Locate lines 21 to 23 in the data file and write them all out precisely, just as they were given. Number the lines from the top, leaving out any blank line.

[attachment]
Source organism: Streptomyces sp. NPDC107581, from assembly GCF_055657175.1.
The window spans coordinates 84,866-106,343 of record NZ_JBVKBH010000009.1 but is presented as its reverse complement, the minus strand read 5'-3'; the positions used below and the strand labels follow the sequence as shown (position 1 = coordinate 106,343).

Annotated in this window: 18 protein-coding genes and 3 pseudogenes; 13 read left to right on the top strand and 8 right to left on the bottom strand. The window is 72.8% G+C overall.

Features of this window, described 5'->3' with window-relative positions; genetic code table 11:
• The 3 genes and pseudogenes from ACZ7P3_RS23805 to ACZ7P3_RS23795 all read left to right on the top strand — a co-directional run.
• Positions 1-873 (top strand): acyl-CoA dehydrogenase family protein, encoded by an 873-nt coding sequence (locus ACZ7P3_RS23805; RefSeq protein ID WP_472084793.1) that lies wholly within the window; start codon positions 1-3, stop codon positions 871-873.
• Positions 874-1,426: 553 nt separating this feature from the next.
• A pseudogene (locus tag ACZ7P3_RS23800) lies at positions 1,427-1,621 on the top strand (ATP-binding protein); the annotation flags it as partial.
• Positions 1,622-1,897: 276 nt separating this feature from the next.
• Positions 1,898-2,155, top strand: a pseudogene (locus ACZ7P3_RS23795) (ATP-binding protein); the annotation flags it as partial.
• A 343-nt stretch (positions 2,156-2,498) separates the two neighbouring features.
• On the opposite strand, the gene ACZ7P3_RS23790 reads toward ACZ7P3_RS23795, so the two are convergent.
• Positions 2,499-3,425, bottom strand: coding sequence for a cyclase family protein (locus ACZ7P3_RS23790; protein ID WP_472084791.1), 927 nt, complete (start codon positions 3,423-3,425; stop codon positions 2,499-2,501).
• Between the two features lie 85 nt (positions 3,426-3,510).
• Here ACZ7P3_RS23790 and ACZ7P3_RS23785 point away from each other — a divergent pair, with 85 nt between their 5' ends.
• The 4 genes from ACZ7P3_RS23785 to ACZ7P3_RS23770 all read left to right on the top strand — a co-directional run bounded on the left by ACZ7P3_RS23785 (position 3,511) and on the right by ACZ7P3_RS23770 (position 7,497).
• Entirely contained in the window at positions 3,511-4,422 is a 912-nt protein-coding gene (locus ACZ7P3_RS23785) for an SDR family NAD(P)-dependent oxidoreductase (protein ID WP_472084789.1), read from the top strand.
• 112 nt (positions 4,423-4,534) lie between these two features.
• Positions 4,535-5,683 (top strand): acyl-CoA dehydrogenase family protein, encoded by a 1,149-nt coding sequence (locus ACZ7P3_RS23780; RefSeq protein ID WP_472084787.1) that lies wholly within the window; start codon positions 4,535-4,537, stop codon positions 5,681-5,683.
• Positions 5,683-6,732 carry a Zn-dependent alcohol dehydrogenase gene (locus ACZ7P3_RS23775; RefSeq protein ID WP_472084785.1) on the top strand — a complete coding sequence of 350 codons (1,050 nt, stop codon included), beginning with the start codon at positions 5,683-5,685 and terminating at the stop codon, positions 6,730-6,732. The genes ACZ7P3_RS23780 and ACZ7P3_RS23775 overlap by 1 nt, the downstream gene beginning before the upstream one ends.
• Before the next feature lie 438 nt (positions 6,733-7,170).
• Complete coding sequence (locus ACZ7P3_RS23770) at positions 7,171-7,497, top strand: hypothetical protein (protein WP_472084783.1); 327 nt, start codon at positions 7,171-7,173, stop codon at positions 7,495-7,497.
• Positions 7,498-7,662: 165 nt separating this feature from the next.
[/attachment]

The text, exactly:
• Before the next feature lie 438 nt (positions 6,733-7,170).
• Complete coding sequence (locus ACZ7P3_RS23770) at positions 7,171-7,497, top strand: hypothetical protein (protein WP_472084783.1); 327 nt, start codon at positions 7,171-7,173, stop codon at positions 7,495-7,497.
• Positions 7,498-7,662: 165 nt separating this feature from the next.